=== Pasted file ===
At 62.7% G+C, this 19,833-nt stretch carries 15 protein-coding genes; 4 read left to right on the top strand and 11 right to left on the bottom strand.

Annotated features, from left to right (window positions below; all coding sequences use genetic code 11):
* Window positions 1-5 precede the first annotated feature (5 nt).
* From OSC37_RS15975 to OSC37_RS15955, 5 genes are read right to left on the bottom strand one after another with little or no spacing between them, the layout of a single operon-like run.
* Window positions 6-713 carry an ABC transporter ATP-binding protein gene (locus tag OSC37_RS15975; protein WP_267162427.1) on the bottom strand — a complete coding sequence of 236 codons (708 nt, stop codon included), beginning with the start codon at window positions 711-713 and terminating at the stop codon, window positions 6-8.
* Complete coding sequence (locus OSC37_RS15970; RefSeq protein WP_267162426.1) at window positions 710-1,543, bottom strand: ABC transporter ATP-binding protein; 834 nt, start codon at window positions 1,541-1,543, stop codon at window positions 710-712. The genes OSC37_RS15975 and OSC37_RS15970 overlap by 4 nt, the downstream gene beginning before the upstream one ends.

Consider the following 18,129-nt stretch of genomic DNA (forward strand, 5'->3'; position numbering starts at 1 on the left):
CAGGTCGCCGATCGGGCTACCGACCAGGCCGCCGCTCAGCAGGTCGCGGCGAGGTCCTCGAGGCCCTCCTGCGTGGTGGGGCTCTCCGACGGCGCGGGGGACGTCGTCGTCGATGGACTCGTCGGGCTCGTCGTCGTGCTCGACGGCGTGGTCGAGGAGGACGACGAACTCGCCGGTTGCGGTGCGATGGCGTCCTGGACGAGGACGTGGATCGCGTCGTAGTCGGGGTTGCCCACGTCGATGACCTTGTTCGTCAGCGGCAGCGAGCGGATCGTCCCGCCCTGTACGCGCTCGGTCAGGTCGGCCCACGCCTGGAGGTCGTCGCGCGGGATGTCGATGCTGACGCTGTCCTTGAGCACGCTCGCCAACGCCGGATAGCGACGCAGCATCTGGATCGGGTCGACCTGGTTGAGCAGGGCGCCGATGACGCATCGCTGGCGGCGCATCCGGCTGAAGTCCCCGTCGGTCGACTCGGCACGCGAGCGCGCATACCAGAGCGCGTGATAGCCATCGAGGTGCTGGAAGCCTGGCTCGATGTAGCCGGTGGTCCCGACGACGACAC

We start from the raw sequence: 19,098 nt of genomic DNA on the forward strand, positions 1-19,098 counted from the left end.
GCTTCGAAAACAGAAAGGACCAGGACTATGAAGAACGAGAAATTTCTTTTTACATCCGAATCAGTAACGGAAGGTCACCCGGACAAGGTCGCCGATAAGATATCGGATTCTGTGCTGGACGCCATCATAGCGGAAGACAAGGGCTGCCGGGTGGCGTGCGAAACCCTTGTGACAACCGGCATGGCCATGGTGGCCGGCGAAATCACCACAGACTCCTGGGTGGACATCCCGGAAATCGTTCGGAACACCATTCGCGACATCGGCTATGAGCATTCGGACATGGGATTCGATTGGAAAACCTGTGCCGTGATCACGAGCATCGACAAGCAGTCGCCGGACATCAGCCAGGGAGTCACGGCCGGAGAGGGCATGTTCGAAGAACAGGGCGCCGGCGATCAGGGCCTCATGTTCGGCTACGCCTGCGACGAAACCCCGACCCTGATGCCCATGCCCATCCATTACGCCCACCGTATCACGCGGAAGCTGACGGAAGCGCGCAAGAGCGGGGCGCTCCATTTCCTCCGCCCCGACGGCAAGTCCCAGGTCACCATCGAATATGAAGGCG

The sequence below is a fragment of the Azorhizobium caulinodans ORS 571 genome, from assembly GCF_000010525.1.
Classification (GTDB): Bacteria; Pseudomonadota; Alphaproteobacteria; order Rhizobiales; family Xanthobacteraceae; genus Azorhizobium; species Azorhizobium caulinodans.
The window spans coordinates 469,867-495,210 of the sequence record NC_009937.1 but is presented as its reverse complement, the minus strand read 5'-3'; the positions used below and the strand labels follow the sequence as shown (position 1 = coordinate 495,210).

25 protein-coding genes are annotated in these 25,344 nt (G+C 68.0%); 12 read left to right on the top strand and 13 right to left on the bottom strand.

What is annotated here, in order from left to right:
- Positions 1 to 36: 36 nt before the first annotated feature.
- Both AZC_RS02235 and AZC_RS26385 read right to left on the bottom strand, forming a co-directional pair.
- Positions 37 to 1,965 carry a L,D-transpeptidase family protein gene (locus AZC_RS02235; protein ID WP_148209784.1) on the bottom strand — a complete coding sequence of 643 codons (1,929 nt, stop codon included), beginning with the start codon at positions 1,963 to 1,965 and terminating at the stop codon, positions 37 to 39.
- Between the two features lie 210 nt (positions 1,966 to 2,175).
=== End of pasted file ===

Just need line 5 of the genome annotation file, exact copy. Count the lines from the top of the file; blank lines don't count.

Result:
* Window positions 6-713 carry an ABC transporter ATP-binding protein gene (locus tag OSC37_RS15975; protein WP_267162427.1) on the bottom strand — a complete coding sequence of 236 codons (708 nt, stop codon included), beginning with the start codon at window positions 711-713 and terminating at the stop codon, window positions 6-8.